Introducing the University of Tokyo's elite sports clubs and outstanding athletes

There are many students at the University of Tokyo who epitomize the image of a "lean Socrates," excelling in both their studies and sporting activities. Although it may not be widely known, the University boasts strong teams that are capable of aiming to be the best in Japan, current students who participate in world championships representing their country, and alumni who have gone on to global greatness as professional athletes...
In this section we introduce the clubs, current students and alumni of the University of Tokyo that deserve greater attention and their time in the spotlight beyond the walls of the University.

Current students with exciting potential


Kohei Tominaga, Fourth year, Faculty of Economics

Kohei Tominaga

A breast stroke swimmer who pulls out all the stops in competition

Kohei Tominaga has an enviable physique, developed entirely through swimming, and it was in the Japanese national championships that he got to show off that body and his swimming prowess by coming in the top five in the 100m breaststroke. It must have come as something of a surprise to see Tominaga lined up against some of the well-known swimming figures in Japan, including Kosuke Kitajima and Ryo Tateishi. Even Tominaga himself says, "At that time I renewed my best time in every race, in the qualifiers, the semi-final and the final. Each time I swam I produced my best-ever time. I have been told that I perform well in a championship environment, and I felt that myself on that day. Although my body may look the same on the outside as the other swimmers, I think that inside it is different to the top swimmers."

Tominaga took part in national championships while at high school, but his performance was only ever "average." He proved himself as a swimmer after entering university. Since entering the University of Tokyo he has continued to implement a dual training program, at the University swimming club and also at the swimming school to which he is affiliated.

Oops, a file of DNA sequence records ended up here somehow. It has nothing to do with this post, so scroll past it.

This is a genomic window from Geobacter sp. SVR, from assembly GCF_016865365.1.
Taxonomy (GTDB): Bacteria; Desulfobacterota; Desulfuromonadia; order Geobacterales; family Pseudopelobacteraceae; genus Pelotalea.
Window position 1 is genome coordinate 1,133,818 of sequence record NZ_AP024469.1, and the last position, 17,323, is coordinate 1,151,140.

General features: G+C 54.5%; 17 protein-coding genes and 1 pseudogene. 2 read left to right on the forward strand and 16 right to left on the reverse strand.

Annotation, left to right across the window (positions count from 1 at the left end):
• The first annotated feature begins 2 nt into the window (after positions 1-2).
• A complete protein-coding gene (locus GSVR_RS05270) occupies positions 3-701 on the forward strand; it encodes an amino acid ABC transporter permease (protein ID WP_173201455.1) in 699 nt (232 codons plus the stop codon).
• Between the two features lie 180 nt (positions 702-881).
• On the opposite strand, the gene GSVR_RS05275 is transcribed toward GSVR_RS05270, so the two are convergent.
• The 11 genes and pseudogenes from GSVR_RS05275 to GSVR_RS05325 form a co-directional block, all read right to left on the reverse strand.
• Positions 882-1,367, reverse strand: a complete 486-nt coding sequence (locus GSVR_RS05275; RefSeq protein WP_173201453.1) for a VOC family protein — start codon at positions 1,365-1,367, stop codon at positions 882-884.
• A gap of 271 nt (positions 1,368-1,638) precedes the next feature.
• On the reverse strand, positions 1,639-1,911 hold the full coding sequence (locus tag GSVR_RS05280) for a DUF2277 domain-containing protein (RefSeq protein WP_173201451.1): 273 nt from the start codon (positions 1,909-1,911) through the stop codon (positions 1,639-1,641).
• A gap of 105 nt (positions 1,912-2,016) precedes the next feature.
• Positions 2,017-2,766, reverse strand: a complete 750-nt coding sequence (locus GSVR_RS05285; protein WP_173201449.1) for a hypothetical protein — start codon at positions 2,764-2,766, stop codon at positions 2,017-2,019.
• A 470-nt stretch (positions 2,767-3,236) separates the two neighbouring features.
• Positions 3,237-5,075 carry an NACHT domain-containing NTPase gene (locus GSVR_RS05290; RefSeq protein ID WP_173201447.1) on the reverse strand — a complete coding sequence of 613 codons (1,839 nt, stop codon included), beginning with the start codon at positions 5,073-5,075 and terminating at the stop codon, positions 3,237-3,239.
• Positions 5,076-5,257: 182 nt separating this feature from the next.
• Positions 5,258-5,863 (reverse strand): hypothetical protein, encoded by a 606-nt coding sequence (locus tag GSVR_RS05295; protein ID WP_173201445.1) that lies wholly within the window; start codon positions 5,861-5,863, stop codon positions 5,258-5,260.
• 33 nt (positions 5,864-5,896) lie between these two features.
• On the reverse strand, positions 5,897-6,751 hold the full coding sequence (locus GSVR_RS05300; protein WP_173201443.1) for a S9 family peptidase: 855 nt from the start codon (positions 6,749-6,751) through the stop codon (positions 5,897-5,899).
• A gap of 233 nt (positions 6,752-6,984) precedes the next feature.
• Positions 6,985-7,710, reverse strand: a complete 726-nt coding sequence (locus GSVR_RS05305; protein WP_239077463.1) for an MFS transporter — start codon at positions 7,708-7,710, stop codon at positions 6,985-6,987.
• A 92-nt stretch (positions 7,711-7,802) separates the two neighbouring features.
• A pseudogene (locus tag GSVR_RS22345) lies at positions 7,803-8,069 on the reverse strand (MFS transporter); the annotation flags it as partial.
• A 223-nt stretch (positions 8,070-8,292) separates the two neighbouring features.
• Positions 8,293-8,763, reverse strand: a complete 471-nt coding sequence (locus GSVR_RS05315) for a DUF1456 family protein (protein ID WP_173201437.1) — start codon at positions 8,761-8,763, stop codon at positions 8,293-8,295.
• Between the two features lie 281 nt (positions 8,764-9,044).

"At the swimming school I listen to my coach's advice and reflect what he says objectively in my swimming style. I get the feeling though that it is in the University practice pool, in the basement of the Second Refectory, where my spirits rise."

It is perhaps thanks to constant daily training that incorporates both the objective technical side and the subjective emotional side of swimming that Tominaga has grown to be so strong in a competitive environment.

"However, this year I haven't been able to produce very good results, even losing to those in the years below me. I am currently in the process of examining why this is the case. I think it is perhaps due to the fact that when I attempt to take a large stroke and swim with all my might the instant I extend my body it sinks into the water."

Tominaga's final major contest as a student will be the Japanese national student championships in September. It would be a fitting platform for him to demonstrate his strength in big events, calmly showing off his skill and ensuring his strong desire to "stand out" is fulfilled.


Takahiro Suzuki, Third year, Faculty of Engineering

Takahiro Suzuki

A goalie who employs beautiful form-a club tradition-to intimidate the opposition

Men's lacrosse is said to be the fastest ground-based competitive ball game. Takahiro Suzuki plays the position of goalie and his job is to ensure that the hard rubber six cm diameter ball that is hurled from a long-handled stick with a net on the end at speeds in excess of 150 km/h does not enter his goal net, which measures 180 by 180 cm.

Says Suzuki, "Initially I wanted to be one of the players who goes on the attack, but our coach told that I was the goalie. It appears that he chose me because my body was particularly responsive to the ball movements. At first I was disappointed to be placed in goal, but the coach told that if there is someone good in goal, this helps to make the team stronger."